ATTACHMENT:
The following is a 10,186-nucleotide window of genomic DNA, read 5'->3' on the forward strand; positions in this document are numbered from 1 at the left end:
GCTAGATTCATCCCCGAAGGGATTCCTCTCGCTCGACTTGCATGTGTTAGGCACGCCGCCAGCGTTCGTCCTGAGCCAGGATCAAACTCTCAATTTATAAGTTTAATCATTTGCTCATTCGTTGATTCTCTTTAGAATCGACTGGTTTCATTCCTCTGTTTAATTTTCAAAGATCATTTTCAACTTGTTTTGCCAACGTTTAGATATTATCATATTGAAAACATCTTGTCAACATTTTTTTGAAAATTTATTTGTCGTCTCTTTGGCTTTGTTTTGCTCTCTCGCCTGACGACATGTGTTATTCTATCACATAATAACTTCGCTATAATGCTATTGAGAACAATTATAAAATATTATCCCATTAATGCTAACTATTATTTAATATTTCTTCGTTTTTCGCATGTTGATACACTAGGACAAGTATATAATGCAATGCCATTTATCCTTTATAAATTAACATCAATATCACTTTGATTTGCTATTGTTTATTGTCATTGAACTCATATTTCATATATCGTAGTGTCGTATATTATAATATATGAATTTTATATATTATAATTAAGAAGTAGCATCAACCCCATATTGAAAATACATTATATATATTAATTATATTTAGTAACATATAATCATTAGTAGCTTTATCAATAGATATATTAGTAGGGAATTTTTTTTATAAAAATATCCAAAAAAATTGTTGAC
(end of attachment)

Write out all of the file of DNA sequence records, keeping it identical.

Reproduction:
The following is a 10,186-nucleotide window of genomic DNA, read 5'->3' on the forward strand; positions in this document are numbered from 1 at the left end:
GCTAGATTCATCCCCGAAGGGATTCCTCTCGCTCGACTTGCATGTGTTAGGCACGCCGCCAGCGTTCGTCCTGAGCCAGGATCAAACTCTCAATTTATAAGTTTAATCATTTGCTCATTCGTTGATTCTCTTTAGAATCGACTGGTTTCATTCCTCTGTTTAATTTTCAAAGATCATTTTCAACTTGTTTTGCCAACGTTTAGATATTATCATATTGAAAACATCTTGTCAACATTTTTTTGAAAATTTATTTGTCGTCTCTTTGGCTTTGTTTTGCTCTCTCGCCTGACGACATGTGTTATTCTATCACATAATAACTTCGCTATAATGCTATTGAGAACAATTATAAAATATTATCCCATTAATGCTAACTATTATTTAATATTTCTTCGTTTTTCGCATGTTGATACACTAGGACAAGTATATAATGCAATGCCATTTATCCTTTATAAATTAACATCAATATCACTTTGATTTGCTATTGTTTATTGTCATTGAACTCATATTTCATATATCGTAGTGTCGTATATTATAATATATGAATTTTATATATTATAATTAAGAAGTAGCATCAACCCCATATTGAAAATACATTATATATATTAATTATATTTAGTAACATATAATCATTAGTAGCTTTATCAATAGATATATTAGTAGGGAATTTTTTTTATAAAAATATCCAAAAAAATTGTTGAC